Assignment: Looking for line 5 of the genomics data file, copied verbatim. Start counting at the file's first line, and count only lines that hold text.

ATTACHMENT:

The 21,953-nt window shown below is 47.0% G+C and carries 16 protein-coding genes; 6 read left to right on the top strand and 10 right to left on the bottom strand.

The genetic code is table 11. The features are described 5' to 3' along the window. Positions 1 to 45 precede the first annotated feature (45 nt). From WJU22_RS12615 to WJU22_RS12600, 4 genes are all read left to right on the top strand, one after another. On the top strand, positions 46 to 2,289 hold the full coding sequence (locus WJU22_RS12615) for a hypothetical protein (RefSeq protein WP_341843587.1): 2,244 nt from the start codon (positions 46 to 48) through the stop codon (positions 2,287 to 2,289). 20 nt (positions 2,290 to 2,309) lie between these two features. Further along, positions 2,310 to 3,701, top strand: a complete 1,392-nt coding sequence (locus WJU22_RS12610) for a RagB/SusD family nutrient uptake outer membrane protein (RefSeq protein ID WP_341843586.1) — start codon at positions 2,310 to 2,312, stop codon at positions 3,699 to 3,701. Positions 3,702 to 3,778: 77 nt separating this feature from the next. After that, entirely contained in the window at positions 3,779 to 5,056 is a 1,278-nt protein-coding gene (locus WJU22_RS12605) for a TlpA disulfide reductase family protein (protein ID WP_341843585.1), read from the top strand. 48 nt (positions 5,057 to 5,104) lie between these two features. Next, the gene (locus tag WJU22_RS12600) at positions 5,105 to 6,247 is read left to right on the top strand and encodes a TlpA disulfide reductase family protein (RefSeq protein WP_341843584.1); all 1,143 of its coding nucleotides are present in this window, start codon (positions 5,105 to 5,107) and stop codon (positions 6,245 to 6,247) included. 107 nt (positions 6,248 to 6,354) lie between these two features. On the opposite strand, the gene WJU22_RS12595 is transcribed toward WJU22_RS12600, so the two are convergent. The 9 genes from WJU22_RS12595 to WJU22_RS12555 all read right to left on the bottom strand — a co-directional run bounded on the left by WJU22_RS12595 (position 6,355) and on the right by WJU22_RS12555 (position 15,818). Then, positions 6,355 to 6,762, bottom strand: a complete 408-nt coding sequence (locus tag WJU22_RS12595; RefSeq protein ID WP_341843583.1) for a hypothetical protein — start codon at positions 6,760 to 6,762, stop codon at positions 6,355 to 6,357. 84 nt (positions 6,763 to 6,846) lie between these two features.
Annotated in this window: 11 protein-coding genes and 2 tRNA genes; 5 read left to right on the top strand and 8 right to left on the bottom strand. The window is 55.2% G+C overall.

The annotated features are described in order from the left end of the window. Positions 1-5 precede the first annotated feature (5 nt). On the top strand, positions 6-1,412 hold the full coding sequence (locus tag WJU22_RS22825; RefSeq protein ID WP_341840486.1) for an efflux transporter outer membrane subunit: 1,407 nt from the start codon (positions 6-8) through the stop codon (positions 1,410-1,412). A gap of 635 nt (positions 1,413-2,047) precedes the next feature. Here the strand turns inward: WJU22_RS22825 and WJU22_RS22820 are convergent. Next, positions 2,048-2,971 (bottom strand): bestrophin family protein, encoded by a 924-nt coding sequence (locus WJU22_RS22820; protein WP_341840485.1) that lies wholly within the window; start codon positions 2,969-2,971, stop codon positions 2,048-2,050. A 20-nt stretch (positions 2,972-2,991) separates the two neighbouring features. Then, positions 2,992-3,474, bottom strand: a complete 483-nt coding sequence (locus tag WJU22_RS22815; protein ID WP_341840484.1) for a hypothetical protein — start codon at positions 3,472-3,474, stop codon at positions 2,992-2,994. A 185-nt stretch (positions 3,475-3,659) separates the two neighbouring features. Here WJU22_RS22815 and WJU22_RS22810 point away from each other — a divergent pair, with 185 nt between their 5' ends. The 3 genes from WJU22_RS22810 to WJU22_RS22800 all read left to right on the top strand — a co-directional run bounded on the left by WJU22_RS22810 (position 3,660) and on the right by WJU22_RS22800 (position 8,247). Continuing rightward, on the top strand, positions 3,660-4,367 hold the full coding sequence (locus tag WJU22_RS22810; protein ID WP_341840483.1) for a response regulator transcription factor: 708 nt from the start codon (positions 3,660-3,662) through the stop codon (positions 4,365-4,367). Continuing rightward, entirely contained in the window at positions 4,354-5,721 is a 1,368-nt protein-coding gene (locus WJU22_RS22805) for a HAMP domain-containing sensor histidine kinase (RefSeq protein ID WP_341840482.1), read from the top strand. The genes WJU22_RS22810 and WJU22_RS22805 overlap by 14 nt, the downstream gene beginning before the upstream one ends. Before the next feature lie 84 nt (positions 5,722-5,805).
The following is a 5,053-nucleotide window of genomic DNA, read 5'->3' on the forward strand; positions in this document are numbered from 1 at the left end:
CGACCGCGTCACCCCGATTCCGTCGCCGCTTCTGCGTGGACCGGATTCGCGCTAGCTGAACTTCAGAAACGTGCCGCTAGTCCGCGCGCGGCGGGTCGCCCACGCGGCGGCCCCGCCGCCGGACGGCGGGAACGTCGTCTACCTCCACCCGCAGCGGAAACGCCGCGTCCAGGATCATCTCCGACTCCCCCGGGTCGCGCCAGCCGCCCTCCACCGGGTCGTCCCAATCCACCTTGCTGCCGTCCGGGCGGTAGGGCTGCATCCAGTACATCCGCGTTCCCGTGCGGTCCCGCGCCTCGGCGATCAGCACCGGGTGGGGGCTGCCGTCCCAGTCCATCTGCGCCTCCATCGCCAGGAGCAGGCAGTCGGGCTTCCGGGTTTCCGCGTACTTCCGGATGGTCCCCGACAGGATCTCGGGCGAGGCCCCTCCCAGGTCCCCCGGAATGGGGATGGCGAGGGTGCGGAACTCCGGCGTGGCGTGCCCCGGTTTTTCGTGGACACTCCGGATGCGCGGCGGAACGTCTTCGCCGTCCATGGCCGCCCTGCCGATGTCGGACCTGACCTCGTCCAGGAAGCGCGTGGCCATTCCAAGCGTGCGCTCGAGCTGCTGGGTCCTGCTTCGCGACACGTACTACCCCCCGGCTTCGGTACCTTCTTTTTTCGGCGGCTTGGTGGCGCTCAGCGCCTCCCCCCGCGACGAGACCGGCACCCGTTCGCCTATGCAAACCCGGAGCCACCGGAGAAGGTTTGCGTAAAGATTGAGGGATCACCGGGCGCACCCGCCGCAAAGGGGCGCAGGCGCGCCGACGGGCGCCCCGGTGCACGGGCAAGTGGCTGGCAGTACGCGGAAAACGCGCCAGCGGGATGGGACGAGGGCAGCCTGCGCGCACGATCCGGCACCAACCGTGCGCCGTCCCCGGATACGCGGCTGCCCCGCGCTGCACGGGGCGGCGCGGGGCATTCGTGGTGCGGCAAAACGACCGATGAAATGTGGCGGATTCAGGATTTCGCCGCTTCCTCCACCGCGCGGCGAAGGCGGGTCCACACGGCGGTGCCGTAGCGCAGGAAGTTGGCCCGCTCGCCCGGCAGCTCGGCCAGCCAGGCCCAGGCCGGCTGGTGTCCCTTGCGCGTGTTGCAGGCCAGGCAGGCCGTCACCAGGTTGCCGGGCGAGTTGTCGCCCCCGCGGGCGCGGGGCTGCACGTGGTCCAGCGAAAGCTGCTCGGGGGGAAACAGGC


The following is a 5,053-nucleotide window of genomic DNA, read 5'->3' on the forward strand; positions in this document are numbered from 1 at the left end: